What is the Marcellus Shale?
The Marcellus Shale is an organic rich rock formation that underlies most of Pennsylvania
and West Virginia and parts of eastern Ohio and south-central New York. The Marcellus
may contain up to 500 trillion cubic feet of natural gas—enough to meet the nation's
needs for this clean-burning energy source for nearly 20 years.
How is natural gas extracted from the Marcellus Shale?
Natural gas in the Marcellus was once too difficult and expensive to extract and
transport. Recent advances in gas well development technology have made it commercially
viable to tap this massive natural gas resource. Extracting natural gas from dense
shale formations requires horizontal drilling and a process known as hydraulic fracturing
that uses far greater amounts of water than traditional natural gas exploration.
Drillers pump water mixed with sand and other proppants into the shale formation
under high pressure to fracture the shale around the well, which allows the natural
gas to flow more freely.
How is natural gas drilling regulated in Pennsylvania?
In the United States, most onshore oil and gas activity is regulated by state governments
instead of national legislation. More than 350,000 oil and gas wells have been drilled
in Pennsylvania since the first commercial oil well was developed in 1859, but the
state didn't begin regulating drilling until 1956. Oil and gas exploration and drilling
is now regulated under all or part of the state oil and gas laws, the Clean Streams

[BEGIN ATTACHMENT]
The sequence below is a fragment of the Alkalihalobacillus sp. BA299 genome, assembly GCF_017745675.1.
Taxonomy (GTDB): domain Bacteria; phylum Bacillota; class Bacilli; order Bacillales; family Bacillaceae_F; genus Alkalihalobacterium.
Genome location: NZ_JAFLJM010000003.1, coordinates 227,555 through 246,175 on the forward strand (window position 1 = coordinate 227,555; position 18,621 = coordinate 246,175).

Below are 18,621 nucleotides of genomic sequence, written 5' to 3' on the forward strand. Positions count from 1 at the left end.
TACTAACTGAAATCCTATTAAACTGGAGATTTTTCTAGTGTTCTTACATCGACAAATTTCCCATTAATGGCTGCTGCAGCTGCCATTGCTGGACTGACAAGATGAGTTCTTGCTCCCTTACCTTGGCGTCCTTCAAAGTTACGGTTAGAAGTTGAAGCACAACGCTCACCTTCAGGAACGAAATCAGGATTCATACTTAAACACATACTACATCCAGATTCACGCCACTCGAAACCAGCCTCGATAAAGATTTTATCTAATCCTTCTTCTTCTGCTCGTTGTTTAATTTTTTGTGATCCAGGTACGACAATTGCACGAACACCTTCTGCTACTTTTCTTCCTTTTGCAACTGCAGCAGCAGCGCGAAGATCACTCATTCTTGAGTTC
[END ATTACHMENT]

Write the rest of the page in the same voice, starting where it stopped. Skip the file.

Law, the Dam Safety and Encroachments Act, the Solid Waste Management Act, the Water
Resources Planning Act, and the Worker and Community Right to now Act. The Pennsylvania
Department of Environmental Protection (DEP) is responsible for reviewing and issuing
drilling permits, inspecting drilling operations, and responding to water quality
complaints. DEP inspectors conduct routine and unannounced inspections of drilling
sites and wells statewide. Other agencies directly responsible for monitoring the
effects of drilling on water quality and aquatic life include the Pennsylvania Fish
and Boat Commission, the Susquehanna and Delaware River Basin Commissions, the U.S.
Fish and Wildlife Service, and Pennsylvania's county conservation districts.
Who owns the minerals in the Marcellus and how are the rights to explore for them
In the United States, two-thirds of the onshore subsurface minerals are owned by
individuals, not the government. Energy companies enter into an agreement called
a lease with the mineral owners that allows for the exploration and production of
oil and gas. Most leases call for an upfront payment called a bonus to the owner
to secure these rights. If exploration is successful and production begins, the
owners under the lease are entitled to a percent of the sales revenue, called a
royalty. Generally, the lease owner does not have to pay any exploration or production
What are Hess's plans for development in the Marcellus?
Hess has leased 52,900 acres in the Marcellus, mainly in northern Wayne County,
PA, as a sole operator. We have an interest in another 74,000 acres in Wayne County
as a 50/50 partner with Newfield Exploration, where Newfield is the operator. Hess
currently plans to drill four to six vertical exploration wells this year. Only
after this initial work and completion of a number of horizontal assessment wells
will we determine a development plan.
VISIT WWW.HESS.COM FOR MORE INFORMATION.